Wednesday, May 09, 2007
Two Birds and a Moth
Last weekend the orioles arrived from South America.
This male Northern Oriole (Icterus galbula) does look a bit tired from his long trip.
When they first arrive, they can be tempted by oranges to come near the house. And, of course, we do just that.
It's such a thrill to see them and know they're going to nest somewhere nearby.
Once they start nesting, they stay in the tall treetops and are rarely seen again until next spring.
The Great Blue Heron (Ardea herodias) doesn't nest on our property, but they do pop in occasionally to catch some dinner.
This one is fishing in our pond, his long legs underwater so you can't tell how tall he really is - about four feet. They also like to wade down the creek where I usually don't see them until they fly up and startle me.
The hunting is good here, and I'm sure we'd have more Great Blue Heron visitors if Glory (dog) didn't delight in chasing them.
A few days ago while I was doing something else, I heard a DH call from the porch to "Bring the camera!"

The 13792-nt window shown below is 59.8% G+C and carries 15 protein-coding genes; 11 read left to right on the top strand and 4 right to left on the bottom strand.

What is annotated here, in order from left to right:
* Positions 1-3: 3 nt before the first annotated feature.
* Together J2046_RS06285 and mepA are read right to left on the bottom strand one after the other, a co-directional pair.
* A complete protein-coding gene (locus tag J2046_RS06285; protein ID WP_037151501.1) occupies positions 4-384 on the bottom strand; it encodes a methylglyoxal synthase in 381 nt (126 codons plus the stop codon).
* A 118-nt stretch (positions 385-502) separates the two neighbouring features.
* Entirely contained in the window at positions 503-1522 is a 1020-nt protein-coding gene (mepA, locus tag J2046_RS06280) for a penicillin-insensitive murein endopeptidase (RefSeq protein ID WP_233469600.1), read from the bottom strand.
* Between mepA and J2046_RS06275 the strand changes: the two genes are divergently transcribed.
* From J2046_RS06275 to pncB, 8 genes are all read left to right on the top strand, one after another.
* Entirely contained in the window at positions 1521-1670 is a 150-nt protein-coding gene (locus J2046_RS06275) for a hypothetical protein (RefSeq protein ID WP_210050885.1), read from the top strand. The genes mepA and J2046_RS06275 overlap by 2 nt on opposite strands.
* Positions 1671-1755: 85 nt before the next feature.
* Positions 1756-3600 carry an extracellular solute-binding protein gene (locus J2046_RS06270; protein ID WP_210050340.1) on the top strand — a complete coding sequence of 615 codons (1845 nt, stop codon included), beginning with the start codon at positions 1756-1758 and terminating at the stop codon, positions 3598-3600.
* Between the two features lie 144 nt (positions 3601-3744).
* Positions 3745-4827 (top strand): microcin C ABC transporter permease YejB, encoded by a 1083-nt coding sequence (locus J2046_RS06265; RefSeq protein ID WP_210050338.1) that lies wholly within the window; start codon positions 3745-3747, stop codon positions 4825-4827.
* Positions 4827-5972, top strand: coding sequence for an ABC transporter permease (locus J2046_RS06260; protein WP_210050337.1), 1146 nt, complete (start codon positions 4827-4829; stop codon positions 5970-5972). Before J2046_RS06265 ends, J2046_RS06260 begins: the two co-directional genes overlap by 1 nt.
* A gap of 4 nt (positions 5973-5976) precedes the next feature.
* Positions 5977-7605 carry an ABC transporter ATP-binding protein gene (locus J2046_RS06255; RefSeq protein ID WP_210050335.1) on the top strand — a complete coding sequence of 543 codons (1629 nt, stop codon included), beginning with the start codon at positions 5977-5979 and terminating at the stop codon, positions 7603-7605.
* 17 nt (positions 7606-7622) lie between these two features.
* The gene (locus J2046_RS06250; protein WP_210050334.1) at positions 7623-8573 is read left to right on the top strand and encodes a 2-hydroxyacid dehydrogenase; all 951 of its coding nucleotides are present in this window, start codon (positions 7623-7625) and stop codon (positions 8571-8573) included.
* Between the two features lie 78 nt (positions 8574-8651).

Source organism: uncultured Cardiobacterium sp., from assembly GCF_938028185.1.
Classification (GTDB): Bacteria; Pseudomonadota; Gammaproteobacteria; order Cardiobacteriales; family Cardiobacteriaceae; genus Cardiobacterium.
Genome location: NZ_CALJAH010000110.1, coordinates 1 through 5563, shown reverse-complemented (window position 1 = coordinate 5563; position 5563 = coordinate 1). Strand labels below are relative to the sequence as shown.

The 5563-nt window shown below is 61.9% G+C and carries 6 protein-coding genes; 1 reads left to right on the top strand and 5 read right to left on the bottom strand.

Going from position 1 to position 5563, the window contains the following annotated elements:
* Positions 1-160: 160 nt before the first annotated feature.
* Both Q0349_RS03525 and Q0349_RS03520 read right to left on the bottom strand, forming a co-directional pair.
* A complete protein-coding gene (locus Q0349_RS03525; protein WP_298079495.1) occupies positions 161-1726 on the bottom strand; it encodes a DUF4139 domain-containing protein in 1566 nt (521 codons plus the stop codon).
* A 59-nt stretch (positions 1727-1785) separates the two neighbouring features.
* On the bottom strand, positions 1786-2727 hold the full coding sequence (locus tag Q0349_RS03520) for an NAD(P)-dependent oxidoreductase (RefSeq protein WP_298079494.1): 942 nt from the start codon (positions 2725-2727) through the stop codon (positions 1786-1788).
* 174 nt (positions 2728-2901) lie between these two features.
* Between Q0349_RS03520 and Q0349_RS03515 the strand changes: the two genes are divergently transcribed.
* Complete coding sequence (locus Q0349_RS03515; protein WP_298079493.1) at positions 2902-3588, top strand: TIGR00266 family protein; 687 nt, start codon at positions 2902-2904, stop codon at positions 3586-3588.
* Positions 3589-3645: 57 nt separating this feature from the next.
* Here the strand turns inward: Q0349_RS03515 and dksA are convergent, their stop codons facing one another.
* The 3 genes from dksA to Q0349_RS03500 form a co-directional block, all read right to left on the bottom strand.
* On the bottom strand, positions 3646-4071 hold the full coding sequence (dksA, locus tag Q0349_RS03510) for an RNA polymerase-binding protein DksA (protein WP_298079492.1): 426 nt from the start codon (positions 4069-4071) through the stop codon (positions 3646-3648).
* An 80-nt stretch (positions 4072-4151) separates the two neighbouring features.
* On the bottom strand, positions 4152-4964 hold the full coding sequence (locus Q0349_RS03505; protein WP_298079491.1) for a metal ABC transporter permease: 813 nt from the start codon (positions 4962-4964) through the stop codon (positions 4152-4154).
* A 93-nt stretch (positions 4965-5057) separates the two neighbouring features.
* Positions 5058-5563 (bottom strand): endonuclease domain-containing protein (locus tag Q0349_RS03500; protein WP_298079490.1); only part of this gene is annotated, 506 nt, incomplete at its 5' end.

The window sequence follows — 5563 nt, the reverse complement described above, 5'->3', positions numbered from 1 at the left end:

By the time I got there and got focused, there was only time for one picture before this hummingbird moth flew away. Fortunately, it's not a bad picture, except you can't see its quickly fluttering wings.
There are several species of Hummingbird moths who earn their common name by looking very much like hummingbirds as they dart from bloom to bloom in the daytime. This is a Snowberry Clearwing Hummingbird Moth (Hemaris diffinis) thoroughly enjoying the sweetness of my woodland phlox.
There are gorgeous pictures of the entire Snowberry Clearwing Hummingbird Moth life cycle here, including a good view of the wings that don't show in my photo.